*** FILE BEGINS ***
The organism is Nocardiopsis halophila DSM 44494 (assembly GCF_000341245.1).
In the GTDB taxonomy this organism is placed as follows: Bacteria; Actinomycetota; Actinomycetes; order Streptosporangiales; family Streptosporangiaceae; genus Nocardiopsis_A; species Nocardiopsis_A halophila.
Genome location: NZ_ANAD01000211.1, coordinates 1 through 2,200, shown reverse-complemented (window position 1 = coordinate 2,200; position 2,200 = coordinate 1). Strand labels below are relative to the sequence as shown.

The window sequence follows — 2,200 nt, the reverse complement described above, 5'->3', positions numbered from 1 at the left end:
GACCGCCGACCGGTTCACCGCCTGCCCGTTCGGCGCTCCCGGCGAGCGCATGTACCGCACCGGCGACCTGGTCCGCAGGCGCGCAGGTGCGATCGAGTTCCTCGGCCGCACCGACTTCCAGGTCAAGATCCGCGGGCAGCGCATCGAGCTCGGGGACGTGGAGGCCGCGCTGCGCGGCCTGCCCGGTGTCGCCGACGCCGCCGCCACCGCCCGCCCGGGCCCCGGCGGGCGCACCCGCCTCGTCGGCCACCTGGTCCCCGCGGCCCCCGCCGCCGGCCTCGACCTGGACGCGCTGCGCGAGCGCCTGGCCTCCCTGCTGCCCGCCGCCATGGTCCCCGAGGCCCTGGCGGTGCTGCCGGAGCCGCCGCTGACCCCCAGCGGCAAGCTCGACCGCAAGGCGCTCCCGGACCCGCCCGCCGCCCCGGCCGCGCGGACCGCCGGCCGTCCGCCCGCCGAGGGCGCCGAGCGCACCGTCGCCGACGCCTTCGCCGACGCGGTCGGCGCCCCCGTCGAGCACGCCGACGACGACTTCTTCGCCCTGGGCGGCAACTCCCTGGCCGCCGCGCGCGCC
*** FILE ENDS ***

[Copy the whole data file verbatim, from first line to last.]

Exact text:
The organism is Nocardiopsis halophila DSM 44494 (assembly GCF_000341245.1).
In the GTDB taxonomy this organism is placed as follows: Bacteria; Actinomycetota; Actinomycetes; order Streptosporangiales; family Streptosporangiaceae; genus Nocardiopsis_A; species Nocardiopsis_A halophila.
Genome location: NZ_ANAD01000211.1, coordinates 1 through 2,200, shown reverse-complemented (window position 1 = coordinate 2,200; position 2,200 = coordinate 1). Strand labels below are relative to the sequence as shown.

The window sequence follows — 2,200 nt, the reverse complement described above, 5'->3', positions numbered from 1 at the left end:
GACCGCCGACCGGTTCACCGCCTGCCCGTTCGGCGCTCCCGGCGAGCGCATGTACCGCACCGGCGACCTGGTCCGCAGGCGCGCAGGTGCGATCGAGTTCCTCGGCCGCACCGACTTCCAGGTCAAGATCCGCGGGCAGCGCATCGAGCTCGGGGACGTGGAGGCCGCGCTGCGCGGCCTGCCCGGTGTCGCCGACGCCGCCGCCACCGCCCGCCCGGGCCCCGGCGGGCGCACCCGCCTCGTCGGCCACCTGGTCCCCGCGGCCCCCGCCGCCGGCCTCGACCTGGACGCGCTGCGCGAGCGCCTGGCCTCCCTGCTGCCCGCCGCCATGGTCCCCGAGGCCCTGGCGGTGCTGCCGGAGCCGCCGCTGACCCCCAGCGGCAAGCTCGACCGCAAGGCGCTCCCGGACCCGCCCGCCGCCCCGGCCGCGCGGACCGCCGGCCGTCCGCCCGCCGAGGGCGCCGAGCGCACCGTCGCCGACGCCTTCGCCGACGCGGTCGGCGCCCCCGTCGAGCACGCCGACGACGACTTCTTCGCCCTGGGCGGCAACTCCCTGGCCGCCGCGCGCGCC